Course topics:
XML 1.1 and SAX 2.0.2. DOM Level 3, XPath 1.0 (and 2.0) and XSLT 1.0 (and 2.0). Namespaces in XML 1.1 (Second Edition), SVG 1.1, and XSL (XSL-FO) 1.1. HTTP 1.1, JavaServer Pages 2.1, and Java Servlet 2.5. XQuery 1.0 and DTD. XML Schema (Second Edition). Web Services, SOAP 1.2, and WSDL 1.1. Ajax.


Algorithms for Nearest Neighbor Search (by Yury Lifshits)



Similarity Search: A Web Perspective (by Yuri Lifshits)


Lecture description:
Similarity search is the problem of preprocessing a database of N objects in such a way that given a query object, one can effectively determine its nearest neighbors in database. "Geometric near-neighbor access tree" data structure, an early work (1995) by Sergey Brin, is one of the most known solutions to this problem.

Similarity search is closely connected to many algorithmic problems in the web. Similarity search is an abstraction of many algorithmic problems we face in data management. In this talk we will focus on:

- Personalized news aggregation: Searching for news articles that are most similar to the user's profile of interests.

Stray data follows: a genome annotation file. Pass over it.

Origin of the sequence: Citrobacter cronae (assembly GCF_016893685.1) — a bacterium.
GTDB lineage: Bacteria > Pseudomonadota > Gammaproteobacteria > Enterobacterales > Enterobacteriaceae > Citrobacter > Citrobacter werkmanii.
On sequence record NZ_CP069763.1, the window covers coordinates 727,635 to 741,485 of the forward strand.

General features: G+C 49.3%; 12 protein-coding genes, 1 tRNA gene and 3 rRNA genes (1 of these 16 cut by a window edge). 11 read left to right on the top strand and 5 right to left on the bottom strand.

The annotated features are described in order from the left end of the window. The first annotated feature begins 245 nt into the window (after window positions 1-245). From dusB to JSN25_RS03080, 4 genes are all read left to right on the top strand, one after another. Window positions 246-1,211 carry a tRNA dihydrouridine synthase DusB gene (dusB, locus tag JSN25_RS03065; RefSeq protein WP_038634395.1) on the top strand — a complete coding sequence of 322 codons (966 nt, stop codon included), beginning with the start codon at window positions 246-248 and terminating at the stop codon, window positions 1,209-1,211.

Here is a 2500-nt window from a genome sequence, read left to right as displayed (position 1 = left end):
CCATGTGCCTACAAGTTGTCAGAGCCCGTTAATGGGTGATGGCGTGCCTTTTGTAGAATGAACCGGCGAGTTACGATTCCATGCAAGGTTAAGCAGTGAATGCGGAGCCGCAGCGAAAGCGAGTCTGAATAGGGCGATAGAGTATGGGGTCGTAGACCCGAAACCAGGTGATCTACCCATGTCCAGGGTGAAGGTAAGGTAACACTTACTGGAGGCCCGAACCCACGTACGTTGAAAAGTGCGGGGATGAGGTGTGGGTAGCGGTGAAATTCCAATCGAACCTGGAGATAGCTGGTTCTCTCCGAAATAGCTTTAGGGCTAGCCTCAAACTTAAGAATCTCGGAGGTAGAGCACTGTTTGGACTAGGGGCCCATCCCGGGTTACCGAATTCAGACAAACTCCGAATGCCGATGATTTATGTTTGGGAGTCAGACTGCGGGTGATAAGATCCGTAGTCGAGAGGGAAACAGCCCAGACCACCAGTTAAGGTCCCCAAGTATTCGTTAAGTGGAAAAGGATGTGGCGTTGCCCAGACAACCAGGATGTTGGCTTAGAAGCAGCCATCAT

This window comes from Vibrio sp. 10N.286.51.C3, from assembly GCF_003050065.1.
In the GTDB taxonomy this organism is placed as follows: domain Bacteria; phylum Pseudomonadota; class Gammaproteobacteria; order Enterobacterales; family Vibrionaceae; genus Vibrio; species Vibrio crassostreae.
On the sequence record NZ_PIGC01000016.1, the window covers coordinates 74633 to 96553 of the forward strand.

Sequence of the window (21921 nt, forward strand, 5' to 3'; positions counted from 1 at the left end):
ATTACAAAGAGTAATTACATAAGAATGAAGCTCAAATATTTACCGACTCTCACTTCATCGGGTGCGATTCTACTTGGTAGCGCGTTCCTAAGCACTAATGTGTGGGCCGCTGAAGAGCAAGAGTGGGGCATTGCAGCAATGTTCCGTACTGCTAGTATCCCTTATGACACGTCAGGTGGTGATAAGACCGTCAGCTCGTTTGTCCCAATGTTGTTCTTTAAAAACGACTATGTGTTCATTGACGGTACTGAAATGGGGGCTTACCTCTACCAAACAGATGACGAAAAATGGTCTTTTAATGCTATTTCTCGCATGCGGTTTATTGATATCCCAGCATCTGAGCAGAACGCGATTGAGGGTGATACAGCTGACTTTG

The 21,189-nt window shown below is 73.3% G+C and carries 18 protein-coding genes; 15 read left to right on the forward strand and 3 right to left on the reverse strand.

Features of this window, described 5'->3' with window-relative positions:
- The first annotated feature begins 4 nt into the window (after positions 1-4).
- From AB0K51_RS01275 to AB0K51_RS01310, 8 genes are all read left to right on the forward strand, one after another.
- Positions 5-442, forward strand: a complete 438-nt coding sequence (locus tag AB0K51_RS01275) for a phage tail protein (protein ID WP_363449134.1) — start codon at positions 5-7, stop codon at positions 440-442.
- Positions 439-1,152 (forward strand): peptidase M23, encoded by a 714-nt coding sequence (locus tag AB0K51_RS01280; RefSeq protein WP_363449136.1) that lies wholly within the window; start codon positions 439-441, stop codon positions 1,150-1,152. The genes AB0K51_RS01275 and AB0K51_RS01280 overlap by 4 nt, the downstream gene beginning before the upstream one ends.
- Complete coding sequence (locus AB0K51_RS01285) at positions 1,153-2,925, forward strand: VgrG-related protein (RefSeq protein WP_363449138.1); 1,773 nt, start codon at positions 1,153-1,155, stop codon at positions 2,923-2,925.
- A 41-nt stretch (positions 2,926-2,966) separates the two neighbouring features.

- Behavioral targeting: Searching for the most relevant advertisement for displaying to a given user.
- Social network analysis: Suggesting new friends.
- Computing co-occurrence similarities.
- "Best match search": Searching resumes, jobs, boyfriends, girlfriends, cars, apartments.

The lecture describes features that make web applications somewhat different from previously studied models. Thus the lecturer re-examine the formalization and the classical algorithms for similarity search. This leads us to new algorithms (Yuri present two of them) and numerous open problems in the field.



Functional Programming Seminar

Simon Peyton-Jones: "Taming Effects - The Next Big Challenge"

Satnam Singh: "Declarative Programming Techniques for Many-Core Architectures"

John Hughes: "Testing with QuickCheck"

Simon Peyton-Jones: "Composing Contracts - An Adventure in Financial Engineering"


John Launchbury: "High-Assurance Software"

Nested Data Parallelism in Haskell (by Simon Peyton-Jones)


Design Patterns as Higher-Order Datatype Generic Programs

Lecture by Dr Jeremy Gibbons of Oxford Computing Lab.



Games in Haskell (by Matthew Sackman)


XMonad - A Haskell Success Story


After all these mind boggling functional programming video lectures, here is a video for relaxation about Claude Shannon, founder of the field of information theory.


Claude Shannon - Father of the Information Age


Video contents:
Considered the founding father of the electronic communication age, Claude Shannon's work ushered in the Digital Revolution. This fascinating program explores his life and the major influence his work had on today's digital world through interviews with his friends and colleagues.




Have fun with these lectures! Don't forget to check out the right menu bar for more lectures! Until next time! :)